At this point I always like to clarify that this list is not intended to be the final say in this discussion, only a starting point. Obviously some of the games are so close in their ranking that even this system doesn't really declare a clear winner. Also, as I'm sure many of you are wondering, Bob Stoops also appears on the list at #28 (2007 Colorado) and #30 (2002 Oklahoma St.); Mack Brown has never lost an 80% game. Hey, at least it's something, right? Pete Carroll also appears at #33 (2006 UCLA) and #72 (2006 Oregon St.). I'm starting to think that the more great teams you have the more likely they are to be upset.

One of the things I noticed was the lack of old games. Part of it is certainly parity, but I think the biggest factor in this discrepancy is that more games are played, giving the system a better idea of teams' true strength. Back in the old days when a team would only play one or two games against good teams, those games are all the system has to rate the teams. So what was probably a huge upset (like Centre over Harvard in 1921) is not considered as big in my ratings because the winner is inflated due to the lack of other information.

After this was complete I decided to throw in some other games. To do so I used the following links as a starting point:

Biggest Point Spread Reversals

A blogger's list of big upsets

Ivan Maisel's biggest upsets written in 2002

I also decided to throw in ties because of Maisel's article and the only big one I could think of was Texas A&M and SMU back in the day. So here is a table that includes all games in the above links plus that A&M/SMU tie and Appalachian St./Michigan game, followed by a table showing the biggest upsets that Texas has been involved in. However, I did leave out the games in the above links that are not considered upsets under this system.

Rank Winner (Season Ranking) Loser (Season Ranking) %
1 1985 UTEP (108) 1985 BYU (22) 99.68%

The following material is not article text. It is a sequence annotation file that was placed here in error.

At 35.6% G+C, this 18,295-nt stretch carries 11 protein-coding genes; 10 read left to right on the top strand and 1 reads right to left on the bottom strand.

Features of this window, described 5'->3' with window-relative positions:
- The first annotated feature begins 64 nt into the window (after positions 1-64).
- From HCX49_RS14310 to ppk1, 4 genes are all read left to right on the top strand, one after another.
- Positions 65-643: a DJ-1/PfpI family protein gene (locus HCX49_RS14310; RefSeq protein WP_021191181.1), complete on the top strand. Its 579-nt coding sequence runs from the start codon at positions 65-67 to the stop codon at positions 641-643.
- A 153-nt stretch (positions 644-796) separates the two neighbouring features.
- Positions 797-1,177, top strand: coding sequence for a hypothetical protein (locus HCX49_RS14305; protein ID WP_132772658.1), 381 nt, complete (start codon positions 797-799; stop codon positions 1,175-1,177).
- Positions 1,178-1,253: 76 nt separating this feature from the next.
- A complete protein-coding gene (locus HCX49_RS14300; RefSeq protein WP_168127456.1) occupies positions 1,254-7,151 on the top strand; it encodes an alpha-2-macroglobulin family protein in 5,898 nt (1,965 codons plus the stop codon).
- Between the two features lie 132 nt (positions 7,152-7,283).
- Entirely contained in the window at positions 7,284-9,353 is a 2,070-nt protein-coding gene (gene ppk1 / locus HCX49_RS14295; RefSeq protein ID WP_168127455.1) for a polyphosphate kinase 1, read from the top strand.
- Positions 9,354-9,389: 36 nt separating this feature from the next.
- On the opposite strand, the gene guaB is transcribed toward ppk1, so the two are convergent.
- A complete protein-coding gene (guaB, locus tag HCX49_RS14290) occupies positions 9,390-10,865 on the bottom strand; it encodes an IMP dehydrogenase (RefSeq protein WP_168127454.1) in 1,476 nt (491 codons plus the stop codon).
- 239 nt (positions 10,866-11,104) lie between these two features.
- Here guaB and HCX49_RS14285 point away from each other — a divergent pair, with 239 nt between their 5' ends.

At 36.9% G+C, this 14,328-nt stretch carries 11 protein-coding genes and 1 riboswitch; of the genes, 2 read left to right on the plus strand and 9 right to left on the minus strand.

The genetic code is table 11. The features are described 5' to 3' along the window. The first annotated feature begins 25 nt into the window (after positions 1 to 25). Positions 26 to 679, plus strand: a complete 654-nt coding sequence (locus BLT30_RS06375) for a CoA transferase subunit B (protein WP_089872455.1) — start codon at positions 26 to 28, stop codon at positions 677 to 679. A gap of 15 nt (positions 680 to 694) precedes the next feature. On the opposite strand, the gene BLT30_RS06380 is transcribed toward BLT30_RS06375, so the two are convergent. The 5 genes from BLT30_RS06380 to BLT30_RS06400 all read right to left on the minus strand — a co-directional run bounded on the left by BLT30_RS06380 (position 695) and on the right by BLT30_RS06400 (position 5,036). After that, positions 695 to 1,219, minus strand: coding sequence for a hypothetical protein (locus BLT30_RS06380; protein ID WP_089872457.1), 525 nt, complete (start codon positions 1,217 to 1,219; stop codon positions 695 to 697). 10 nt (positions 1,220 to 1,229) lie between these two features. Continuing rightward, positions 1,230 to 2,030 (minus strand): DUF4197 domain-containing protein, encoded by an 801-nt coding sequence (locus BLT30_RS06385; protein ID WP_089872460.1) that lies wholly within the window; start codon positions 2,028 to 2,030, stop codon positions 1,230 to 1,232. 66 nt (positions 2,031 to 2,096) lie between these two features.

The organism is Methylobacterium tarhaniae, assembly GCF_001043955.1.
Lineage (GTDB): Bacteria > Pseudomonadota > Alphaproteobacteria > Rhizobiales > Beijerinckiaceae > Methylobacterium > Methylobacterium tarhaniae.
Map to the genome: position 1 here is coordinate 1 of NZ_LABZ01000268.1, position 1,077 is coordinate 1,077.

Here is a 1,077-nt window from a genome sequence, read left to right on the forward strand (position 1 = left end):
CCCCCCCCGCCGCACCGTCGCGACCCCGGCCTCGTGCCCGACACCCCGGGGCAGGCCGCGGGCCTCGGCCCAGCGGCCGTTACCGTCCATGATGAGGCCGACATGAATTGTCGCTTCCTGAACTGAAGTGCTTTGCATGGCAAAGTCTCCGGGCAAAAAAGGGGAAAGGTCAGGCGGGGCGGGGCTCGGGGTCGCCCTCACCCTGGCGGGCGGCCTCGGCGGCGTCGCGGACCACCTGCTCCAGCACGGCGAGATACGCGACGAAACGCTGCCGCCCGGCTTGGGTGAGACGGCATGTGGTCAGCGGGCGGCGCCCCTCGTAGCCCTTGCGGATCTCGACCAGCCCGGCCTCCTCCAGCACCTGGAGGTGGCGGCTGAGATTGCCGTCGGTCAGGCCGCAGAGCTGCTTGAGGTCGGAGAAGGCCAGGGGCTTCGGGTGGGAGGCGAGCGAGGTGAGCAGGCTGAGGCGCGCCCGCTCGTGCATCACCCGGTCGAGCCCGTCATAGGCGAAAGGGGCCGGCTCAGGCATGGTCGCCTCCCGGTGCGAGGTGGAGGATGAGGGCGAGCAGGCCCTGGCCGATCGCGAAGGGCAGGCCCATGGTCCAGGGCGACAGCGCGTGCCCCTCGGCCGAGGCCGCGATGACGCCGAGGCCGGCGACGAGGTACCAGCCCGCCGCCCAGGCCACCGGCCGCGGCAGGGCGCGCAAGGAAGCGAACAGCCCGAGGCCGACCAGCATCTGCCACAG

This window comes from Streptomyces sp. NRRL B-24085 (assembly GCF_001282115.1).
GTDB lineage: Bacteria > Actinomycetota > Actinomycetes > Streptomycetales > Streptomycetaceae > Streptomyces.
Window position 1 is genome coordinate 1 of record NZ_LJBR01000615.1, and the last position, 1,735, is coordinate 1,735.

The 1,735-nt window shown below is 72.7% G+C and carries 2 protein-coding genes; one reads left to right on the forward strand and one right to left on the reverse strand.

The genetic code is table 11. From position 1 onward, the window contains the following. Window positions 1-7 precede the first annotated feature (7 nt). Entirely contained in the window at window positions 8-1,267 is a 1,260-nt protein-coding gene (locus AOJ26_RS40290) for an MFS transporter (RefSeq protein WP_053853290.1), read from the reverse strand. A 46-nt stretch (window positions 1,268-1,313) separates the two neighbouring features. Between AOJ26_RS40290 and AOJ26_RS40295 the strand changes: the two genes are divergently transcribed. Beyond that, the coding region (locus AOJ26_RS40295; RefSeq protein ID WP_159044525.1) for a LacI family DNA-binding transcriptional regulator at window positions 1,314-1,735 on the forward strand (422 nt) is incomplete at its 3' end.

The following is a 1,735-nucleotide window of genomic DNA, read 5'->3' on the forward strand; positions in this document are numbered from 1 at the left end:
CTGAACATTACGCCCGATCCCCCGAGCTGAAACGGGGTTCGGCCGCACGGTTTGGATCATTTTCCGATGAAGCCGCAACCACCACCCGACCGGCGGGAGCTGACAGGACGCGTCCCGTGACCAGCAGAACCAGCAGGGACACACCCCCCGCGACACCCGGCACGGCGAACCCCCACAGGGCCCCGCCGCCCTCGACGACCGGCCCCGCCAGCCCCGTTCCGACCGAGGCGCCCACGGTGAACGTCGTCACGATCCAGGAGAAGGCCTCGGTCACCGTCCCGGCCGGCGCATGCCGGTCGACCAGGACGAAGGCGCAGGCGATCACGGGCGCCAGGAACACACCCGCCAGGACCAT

2 1994 SMU (85) (GAME TIED) 1994 Texas A&M (10) 98.54%
3 1998 Temple (93) 1998 Virginia Tech (21) 98.12%
4 1980 Georgia Tech (83) (GAME TIED) 1980 Notre Dame (8) 97.19%
5 1992 Iowa St. (69) 1992 Nebraska (13) 94.06%
6 2007 Appalachian St. (64*) 2007 Michigan (13) 88.10%
7 1986 California (52) 1986 Stanford (15) 86.65%
8 1985 Oregon St. (77) 1985 Washington (37) 85.54%
9 1942 Holy Cross (57) 1942 Boston College (17) 80.23%
10 1972 Missouri (31) 1972 Notre Dame (14) 69.5%
11 1949 Auburn (65) 1949 Alabama (41) 69.15%
12 1969 San Jose St. (71) 1969 Oregon (45) 65.91%
13 1921 Centre (27) 1921 Harvard (20) 56.36%

* - Appalachian State ranking based on where they would have been if they were D-1A

Rank Winner (Season Ranking) Loser (Season Ranking) %
1 1961 TCU (32) 1961 Texas (2) 92.51%
2 1941 Baylor (59) (GAME TIED) 1941 Texas (3) 89.07%
3 1962 Rice (52) (GAME TIED) 1962 Texas (8) 88.01%
4 1996 Oklahoma (78) 1996 Texas (23) 87.70%
5 1999 Texas (23) 1999 Nebraska (3) 86.43%
6 1968 Texas Tech (41) 1968 Texas (3) 86.21%
7 1978 Baylor (39) 1978 Texas (8) 85.99%
8 1948 Texas A&M (68) (GAME TIED) 1948 Texas (17) 84.61%
9 1992 TCU (91) 1992 Texas (48) 83.15%
10 1976 Texas (29) (GAME TIED) 1976 Oklahoma (9) 81.86%
11 1994 Rice (72) 1994 Texas (33) 81.33%
12 1965 Rice (71) 1965 Texas (27) 81.33%
13 1967 Texas (33) 1967 Oklahoma (2) 81.06%
14 1996 Texas (23) 1996 Nebraska (5) 80.51%
15 1991 Texas (46) 1991 Oklahoma (17) 80.51%
16 1980 Texas (29) 1980 Oklahoma (6) 80.23%
17 1957 Texas (50) 1957 Baylor (22) 80.23%

The 1968 Texas Tech loss is obviously a big one when viewed at the end of the season, but we know that the new system was still being implemented early in the year.

If any of you have some big upsets in mind that I've missed, let me know and I'll plug in the numbers.